Thursday, April 17, 2014

Does fine shiraz cause amnesia?

Australian wine lovers have become very concerned over reports that consumption of old, high quality Shiraz may be linked to severe amnesia. Attention was drawn to the risk when it was revealed  that Barry O'Farrell, state premier of New South Wales claimed that he was unable to recall receiving a gift of the AU$3,000 bottle of 1959 Penfolds Grange that had apparently been couriered to his home. Other users of this type of product report similar memory problems after its consumption. One regular consumer was unable to say precisely how many glasses he had drunk on the previous evening while another was not even able to accurately estimate the number of bottles she had consumed over the course of a month.

Fortunately robust Aussie humour has been brought into play by producers of other products that are not currently associated with memory loss. It is not clear whether there will be a major shift in consumption to these products from Shiraz. At least I can't remember reading anything about any such shift...

Red Bull and KFC have fun at Penfolds' expense

Friday, April 11, 2014

Why I didn't go to taste en primeur...

A number of people have asked why I did not go to Bordeaux this year to taste the 2013 vintage en primeur. There are two good reasons why I ought to have gone - as a number of my friends did. First, there's the journalistic/intellectual angle. Surely I should have wanted to taste the wines for myself, especially given the controversial nature of the vintage? My response is to draw a parallel with the theatre. These wines are not really at a stage where they can be properly judged, especially given the lateness of the harvest. This is arguably always the case when tasting en primeur where one is often trying to assess samples to which press wine has yet to be added and in which samples vary from barrel to barrel. But in vintages for which there is a strong demand, there is a logic for judging them before the rush to buy begins. With the best will in the world, no such rush was ever likely this year. The most optimistic Bordelais talk about these wines finding buyers "within three years". I reckon that gives me plenty of time to taste them at my leisure - at events like Vinexpo in Hong Kong in a couple of months time.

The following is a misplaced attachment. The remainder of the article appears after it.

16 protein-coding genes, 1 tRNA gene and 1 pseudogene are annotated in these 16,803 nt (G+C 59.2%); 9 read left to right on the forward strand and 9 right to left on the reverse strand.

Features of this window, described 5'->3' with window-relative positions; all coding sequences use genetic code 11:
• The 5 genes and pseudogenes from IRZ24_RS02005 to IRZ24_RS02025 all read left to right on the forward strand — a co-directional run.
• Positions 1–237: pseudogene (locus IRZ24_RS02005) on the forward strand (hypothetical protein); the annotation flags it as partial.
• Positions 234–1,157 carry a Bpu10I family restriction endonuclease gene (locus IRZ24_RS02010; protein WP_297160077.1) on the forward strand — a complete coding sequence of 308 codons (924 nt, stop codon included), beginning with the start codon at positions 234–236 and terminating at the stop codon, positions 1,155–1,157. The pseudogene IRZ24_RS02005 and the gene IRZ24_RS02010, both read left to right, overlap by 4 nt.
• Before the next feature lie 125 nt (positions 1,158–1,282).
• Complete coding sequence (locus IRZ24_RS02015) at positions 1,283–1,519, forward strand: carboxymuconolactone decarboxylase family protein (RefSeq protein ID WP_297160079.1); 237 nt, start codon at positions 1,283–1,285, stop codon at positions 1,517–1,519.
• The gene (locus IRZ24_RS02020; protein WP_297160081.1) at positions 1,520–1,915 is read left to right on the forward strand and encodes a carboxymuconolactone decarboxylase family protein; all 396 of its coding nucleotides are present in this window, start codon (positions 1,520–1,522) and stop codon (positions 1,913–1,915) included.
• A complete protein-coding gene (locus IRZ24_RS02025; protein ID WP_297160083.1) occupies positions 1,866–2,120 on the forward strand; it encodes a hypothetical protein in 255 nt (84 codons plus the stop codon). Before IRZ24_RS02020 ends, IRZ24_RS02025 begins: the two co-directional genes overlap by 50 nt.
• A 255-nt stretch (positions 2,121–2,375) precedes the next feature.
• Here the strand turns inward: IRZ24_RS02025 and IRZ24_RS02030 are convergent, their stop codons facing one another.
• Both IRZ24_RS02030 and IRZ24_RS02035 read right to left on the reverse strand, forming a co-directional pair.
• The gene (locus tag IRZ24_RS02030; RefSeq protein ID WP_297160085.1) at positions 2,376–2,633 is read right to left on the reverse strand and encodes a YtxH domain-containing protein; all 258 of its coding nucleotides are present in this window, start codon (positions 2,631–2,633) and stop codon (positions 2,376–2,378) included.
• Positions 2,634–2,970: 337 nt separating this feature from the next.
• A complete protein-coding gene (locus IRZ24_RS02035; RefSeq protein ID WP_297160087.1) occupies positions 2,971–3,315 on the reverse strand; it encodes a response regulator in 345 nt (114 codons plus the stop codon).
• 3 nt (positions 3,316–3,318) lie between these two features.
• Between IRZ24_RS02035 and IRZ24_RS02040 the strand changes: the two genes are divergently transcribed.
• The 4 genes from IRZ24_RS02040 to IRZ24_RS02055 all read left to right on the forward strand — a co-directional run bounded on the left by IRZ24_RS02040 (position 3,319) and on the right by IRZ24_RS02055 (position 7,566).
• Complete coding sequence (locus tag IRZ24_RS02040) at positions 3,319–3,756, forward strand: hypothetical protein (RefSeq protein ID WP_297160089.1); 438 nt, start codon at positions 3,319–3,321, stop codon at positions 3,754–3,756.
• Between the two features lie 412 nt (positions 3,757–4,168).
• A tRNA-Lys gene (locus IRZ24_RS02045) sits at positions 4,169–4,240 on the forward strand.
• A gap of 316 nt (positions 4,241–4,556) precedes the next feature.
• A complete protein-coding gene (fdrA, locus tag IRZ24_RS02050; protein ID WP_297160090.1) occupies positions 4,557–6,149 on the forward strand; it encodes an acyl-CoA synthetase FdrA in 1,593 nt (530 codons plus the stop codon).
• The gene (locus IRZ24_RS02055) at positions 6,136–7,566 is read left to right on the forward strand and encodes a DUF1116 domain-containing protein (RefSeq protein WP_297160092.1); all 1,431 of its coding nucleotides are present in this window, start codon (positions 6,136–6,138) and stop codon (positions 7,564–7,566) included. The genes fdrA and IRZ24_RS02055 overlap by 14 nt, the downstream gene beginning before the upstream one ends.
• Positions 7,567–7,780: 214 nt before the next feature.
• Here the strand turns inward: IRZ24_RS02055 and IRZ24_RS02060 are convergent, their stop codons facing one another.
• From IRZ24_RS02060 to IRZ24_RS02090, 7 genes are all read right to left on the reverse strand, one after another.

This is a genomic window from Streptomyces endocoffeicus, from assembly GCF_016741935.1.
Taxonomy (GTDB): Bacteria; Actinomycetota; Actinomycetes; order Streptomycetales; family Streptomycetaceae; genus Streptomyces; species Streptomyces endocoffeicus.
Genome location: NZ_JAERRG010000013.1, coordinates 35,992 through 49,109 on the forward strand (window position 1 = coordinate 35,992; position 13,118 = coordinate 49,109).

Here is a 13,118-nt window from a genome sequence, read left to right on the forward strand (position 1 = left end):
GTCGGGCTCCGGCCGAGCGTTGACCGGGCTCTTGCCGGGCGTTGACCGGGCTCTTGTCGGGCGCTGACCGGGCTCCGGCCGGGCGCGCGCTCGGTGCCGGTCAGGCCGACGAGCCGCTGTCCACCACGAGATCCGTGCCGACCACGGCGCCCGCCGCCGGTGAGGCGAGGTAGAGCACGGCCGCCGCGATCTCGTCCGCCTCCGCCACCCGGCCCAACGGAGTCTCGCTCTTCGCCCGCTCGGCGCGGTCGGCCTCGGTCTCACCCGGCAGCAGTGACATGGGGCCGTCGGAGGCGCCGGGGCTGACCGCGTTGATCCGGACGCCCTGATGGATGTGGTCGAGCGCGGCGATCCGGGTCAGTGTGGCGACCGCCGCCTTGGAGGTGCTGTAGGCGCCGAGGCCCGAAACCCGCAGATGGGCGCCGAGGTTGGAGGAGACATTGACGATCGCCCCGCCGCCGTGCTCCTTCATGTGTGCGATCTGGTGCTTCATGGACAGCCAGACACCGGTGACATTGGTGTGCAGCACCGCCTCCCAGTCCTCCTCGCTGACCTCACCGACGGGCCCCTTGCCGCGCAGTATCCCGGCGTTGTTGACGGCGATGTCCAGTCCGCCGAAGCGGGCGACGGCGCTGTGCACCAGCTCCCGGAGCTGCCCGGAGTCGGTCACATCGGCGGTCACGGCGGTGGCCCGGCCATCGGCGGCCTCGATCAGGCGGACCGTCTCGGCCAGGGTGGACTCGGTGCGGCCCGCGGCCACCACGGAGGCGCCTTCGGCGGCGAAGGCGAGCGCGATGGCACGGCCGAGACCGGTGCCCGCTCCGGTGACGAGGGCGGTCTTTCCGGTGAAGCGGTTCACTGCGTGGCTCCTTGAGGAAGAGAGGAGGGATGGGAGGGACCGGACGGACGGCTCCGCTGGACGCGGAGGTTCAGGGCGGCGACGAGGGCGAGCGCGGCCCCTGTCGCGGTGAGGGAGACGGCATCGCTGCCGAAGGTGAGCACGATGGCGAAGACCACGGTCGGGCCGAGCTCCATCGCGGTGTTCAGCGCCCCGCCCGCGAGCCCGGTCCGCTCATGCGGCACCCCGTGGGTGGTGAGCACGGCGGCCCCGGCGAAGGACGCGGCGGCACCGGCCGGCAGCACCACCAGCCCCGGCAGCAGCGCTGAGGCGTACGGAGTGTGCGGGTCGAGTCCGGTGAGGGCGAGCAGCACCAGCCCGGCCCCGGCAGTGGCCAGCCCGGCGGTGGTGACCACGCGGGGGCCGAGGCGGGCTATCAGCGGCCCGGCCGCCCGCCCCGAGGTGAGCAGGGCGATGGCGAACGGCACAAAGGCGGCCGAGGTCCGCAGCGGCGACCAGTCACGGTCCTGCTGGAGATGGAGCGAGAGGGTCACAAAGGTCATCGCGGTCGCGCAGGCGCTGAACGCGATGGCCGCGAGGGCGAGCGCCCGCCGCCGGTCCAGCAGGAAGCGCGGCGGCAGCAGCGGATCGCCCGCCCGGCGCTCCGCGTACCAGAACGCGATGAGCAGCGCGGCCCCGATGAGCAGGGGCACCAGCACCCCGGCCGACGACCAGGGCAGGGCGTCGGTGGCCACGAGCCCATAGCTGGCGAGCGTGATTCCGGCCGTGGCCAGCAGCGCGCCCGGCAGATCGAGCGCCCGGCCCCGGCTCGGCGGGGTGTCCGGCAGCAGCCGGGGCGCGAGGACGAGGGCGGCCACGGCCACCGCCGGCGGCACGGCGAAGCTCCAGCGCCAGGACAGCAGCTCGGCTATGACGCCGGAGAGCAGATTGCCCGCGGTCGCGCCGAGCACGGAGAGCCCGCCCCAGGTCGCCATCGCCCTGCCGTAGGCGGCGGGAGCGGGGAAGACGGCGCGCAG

The second reason is rather trickier, because it has to do with my loyalty and commitment to the region. On this basis, attending the annual en primeur circus is like turning up at a family Christmas or Thanksgiving dinner, or to watch your football team play every match. I'm pretty sure that this is the way the Bordelais view en primeur: an annual party they go to a lot of trouble to put on. Turning down the invitation is just bad manners.

And so it would be, if en primeur really were a party, like the Fete de la Fleur event at the end of every Vinexpo. But of course it's not; strip away the fripperies and it's no more nor less than a commercial showcasing of a range of products to a set of potential purchasers and media that are likely to influence their purchase. 

My problem is that I while I love the opportunity of buying good wine at an appealingly low price in return for making an advance purchase - much like saving money on an airline ticket - I see neither logic nor appeal in buying a questionable product at a cost that may well actually be higher than the one I'd pay in a year's time.